While I treasure the visits I am able to have with my birthson through our open adoption agreement sometimes after a visit, I feel a sense of sadness and “let down.” I’ve nicknamed these feelings “the post visit blues.” I’ve also talked with other birthmothers in open adoptions who have shared with me that they too have the post visit blues after a visit. Since I have been dealing with this for six years now, I have come up with some methods of coping that work for me and perhaps they will work for you too.
1. Acknowledge the feelings. It’s important that I acknowledge the feelings I am experiencing and allow myself to feel them. I have learned the hard way that if I don’t acknowledge the feelings now it will only hurt me more in the long run.
2. Write a letter. A few days after a visit, I always write a letter to Charlie. I tell him how much the visit meant to me, I recap things that went on during the visit, and I include pictures from the visit. Mailing the letter is optional. If you didn’t want to mail it, you could put them all in a box to share with your child one day.
3. Scrapbook. I actually haven’t done this in one in awhile but am already sketching out layouts from my last visit in my head. Scrapbooking our time together makes me feel good and gives me an easy way to look back at good memories when I want to.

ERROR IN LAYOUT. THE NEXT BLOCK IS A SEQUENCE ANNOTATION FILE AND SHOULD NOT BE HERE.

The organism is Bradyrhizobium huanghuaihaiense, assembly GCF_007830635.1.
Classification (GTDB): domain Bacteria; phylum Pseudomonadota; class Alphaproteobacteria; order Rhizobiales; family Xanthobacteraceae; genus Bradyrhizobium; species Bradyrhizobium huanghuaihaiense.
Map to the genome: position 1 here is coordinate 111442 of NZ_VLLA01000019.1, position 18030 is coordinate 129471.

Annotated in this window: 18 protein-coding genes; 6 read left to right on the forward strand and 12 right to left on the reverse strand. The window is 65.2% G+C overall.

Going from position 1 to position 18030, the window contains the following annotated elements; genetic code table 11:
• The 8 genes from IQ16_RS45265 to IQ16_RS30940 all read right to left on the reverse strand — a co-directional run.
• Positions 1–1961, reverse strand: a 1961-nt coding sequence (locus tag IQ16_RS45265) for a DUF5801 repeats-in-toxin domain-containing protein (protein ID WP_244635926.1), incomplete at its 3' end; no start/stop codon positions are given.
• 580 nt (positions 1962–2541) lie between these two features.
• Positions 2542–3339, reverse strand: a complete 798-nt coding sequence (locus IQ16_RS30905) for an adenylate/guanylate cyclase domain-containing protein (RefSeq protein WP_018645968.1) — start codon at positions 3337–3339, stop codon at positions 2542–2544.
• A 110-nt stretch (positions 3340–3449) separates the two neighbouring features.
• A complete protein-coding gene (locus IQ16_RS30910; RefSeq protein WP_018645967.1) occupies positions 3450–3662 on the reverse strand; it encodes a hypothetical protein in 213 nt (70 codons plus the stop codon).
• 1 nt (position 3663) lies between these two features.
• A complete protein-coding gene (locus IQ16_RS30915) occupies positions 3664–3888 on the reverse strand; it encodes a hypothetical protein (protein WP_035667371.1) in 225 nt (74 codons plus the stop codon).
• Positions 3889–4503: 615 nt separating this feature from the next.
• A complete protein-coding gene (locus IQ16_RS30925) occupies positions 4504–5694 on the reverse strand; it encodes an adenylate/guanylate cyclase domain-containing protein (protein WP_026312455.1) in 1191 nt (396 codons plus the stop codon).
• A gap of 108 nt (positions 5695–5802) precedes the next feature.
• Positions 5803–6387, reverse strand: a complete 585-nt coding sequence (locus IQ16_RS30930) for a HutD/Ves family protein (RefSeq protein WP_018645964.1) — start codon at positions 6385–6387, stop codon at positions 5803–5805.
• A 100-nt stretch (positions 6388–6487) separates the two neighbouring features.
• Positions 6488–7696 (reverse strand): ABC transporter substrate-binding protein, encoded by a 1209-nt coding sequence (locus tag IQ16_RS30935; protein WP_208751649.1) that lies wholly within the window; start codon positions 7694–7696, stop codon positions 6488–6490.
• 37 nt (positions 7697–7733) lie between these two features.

4. Journal. I recap the visit for myself in my journal writing down what we did, cute things Charlie said, etc. Then as I feel sadness over the next few days, I write about those feelings.
5. Try not to isolate myself. This is the one I personally struggle with. When I am dealing with my emotions after a visit and feeling down, I tend to want to be myself, turn off my phone, and crawl in a hole. While this can be good for me for a little bit, it also could quickly become unhealthy so I usually have to force myself not to hide out.
6. Talk with other birthmothers. No one quite understands what I am feeling besides other birthmothers so when I am dealing with sadness after a visit, I turn to my birthmother friends for support and understanding.
I should also add that although I do not see an adoption counselor or therapist, if you do, you may find it helpful to schedule an appointment after your visit.